IMDb > Woman Obsessed (1959)

Woman Obsessed (1959) More at IMDbPro »

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Overview

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Director:
Writers:
Sydney Boehm (writer)
John Mantley (novel)
Contact:
View company contact information for Woman Obsessed on IMDbPro.
Release Date:
27 May 1959 (USA) See more »
Genre:
Tagline:
She should never have taken the stranger's love!
NewsDesk:
Fox Classics Being Released By Twilight Time
 (From CriterionCast. 11 April 2011, 7:00 AM, PDT)

User Reviews:
Surprisingly well-written Northwest drama See more (12 total) »

Cast

  (in credits order) (complete, awaiting verification)

Susan Hayward ... Mary Sharron

Stephen Boyd ... Fred Carter

Barbara Nichols ... Mayme Radzevitch
Dennis Holmes ... Robbie Sharron

Theodore Bikel ... Dr. R. W. Gibbs
Ken Scott ... Sergeant Le Moyne
James Philbrook ... Henri
Florence MacMichael ... Mrs. Bedelia Gibbs
rest of cast listed alphabetically:
Jimmy Ames ... Carnival Barker (uncredited)
Alan Austin ... Fire Warden (uncredited)
Mary Carroll ... Mrs. Campbell (uncredited)
Tommy Farrell ... Carnival Barker (uncredited)
Arthur Franz ... Tom Sharron (uncredited)
Fred Graham ... Officer Follette (uncredited)
Harry C. Johnson ... Juggler (uncredited)
Mike Lally ... Ticket Taker (uncredited)
Louis Manley ... Fire-Eater (uncredited)
Richard Monahan ... Store Clerk (uncredited)
Ralph Montgomery ... Carnival Barker (uncredited)
Freeman Morse ... Carnival Barker (uncredited)
Joe Ploski ... Man at Carnival (uncredited)
Jack Raine ... Ian Campbell (uncredited)

Directed by
Henry Hathaway 
 
Writing credits
(in alphabetical order)
Sydney Boehm  writer
John Mantley  novel

Produced by
Sydney Boehm .... producer
 
Original Music by
Hugo Friedhofer 
 
Cinematography by
William C. Mellor 
 
Film Editing by
Robert L. Simpson 
 
Art Direction by
Jack Martin Smith 
Lyle R. Wheeler 
 
Set Decoration by
Stuart A. Reiss 
Walter M. Scott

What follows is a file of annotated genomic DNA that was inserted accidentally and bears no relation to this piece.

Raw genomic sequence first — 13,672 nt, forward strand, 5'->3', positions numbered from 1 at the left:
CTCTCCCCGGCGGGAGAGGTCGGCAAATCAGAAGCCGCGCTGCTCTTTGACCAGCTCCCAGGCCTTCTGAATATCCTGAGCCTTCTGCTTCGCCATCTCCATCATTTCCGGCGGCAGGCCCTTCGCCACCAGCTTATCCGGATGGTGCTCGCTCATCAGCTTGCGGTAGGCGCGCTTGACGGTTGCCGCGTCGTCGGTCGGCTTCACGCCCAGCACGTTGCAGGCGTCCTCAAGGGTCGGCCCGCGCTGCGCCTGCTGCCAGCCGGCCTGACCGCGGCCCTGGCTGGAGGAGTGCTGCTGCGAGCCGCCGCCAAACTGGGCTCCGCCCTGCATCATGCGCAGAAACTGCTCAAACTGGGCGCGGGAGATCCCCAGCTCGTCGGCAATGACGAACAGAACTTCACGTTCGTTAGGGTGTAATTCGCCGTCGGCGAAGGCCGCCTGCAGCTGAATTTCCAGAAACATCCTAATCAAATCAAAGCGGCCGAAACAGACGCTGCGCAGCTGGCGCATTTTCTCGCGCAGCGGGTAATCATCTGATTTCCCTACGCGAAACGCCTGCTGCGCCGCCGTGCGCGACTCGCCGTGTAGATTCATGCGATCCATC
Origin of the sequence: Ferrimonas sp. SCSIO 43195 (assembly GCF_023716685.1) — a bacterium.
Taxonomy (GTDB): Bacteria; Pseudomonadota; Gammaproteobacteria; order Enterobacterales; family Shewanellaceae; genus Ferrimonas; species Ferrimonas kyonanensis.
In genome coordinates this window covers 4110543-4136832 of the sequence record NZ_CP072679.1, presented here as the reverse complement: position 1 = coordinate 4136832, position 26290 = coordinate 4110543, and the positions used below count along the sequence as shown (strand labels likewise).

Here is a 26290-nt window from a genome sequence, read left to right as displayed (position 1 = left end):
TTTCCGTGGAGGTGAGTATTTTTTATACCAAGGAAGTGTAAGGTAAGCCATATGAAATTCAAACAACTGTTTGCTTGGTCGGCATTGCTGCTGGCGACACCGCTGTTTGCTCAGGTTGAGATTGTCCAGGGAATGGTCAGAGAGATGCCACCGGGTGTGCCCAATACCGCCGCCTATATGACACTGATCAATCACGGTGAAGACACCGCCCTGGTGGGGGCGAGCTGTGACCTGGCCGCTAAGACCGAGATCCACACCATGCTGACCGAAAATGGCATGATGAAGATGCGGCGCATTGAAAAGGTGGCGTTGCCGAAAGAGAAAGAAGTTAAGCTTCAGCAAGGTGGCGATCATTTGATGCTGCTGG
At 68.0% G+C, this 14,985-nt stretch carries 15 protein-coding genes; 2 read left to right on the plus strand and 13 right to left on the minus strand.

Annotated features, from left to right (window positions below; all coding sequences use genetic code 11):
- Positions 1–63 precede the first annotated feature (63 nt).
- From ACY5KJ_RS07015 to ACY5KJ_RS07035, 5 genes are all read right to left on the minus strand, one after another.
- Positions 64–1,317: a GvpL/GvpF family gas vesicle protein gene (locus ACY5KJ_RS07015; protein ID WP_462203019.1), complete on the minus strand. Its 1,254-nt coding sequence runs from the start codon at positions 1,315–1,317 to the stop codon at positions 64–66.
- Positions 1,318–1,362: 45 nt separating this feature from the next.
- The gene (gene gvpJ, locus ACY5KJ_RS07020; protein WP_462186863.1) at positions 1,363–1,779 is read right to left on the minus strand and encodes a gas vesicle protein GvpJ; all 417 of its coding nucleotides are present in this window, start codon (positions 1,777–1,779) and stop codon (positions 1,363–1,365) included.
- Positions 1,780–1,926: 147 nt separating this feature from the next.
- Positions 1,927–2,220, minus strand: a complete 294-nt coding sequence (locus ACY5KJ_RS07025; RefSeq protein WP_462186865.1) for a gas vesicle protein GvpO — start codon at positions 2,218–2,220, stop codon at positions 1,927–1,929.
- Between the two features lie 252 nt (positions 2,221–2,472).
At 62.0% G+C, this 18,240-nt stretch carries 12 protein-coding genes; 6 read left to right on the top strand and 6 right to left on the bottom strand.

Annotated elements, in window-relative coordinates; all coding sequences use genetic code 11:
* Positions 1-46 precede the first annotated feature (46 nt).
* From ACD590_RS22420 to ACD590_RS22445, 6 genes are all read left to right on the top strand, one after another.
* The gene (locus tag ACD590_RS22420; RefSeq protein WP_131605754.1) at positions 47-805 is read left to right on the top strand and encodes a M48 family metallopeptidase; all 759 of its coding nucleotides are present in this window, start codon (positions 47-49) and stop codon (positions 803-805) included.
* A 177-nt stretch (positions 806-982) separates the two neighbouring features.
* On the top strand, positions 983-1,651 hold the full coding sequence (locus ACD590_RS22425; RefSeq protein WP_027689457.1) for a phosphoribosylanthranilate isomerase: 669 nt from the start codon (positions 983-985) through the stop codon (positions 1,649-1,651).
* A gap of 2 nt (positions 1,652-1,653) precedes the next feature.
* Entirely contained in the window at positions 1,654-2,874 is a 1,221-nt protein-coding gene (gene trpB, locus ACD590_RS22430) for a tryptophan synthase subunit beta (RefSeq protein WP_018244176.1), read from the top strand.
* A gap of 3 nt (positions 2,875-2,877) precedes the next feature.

Costume Design by
Charles Le Maire 
 
Makeup Department
Ben Nye .... makeup artist
Helen Turpin .... hair stylist
 
Second Unit Director or Assistant Director
David Hall .... assistant director
 
Sound Department
W.D. Flick .... sound
Harry M. Leonard .... sound
 
Visual Effects by
L.B. Abbott .... special photographic effects
 
Editorial Department
Leonard Doss .... color consultant
 
Music Department
Earle Hagen .... orchestrator
Lionel Newman .... conductor
David Buttolph .... composer: additional music (uncredited)
Alexander Courage .... orchestrator (uncredited)
Leigh Harline .... composer: additional music (uncredited)
Gus Levene .... orchestrator (uncredited)
Arthur Morton .... orchestrator (uncredited)
Alfred Newman .... composer: additional music (uncredited)
Edward B. Powell .... orchestrator (uncredited)
 

Production CompaniesDistributors

Additional Details

Also Known As:
Runtime:
103 min
Country:
Language:
Color:
Aspect Ratio:
2.35 : 1 See more »
Sound Mix:
Mono (Westrex Recording System) | 4-Track Stereo
Certification:
Filming Locations:

Did You Know?

Quotes:
Dr. R. W. Gibbs:Maybe so. Maybe so, Fred. But Tomorrow is another day.See more »

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20 out of 21 people found the following review useful.
Surprisingly well-written Northwest drama, 6 April 2004
Author: pmullinsj from New York City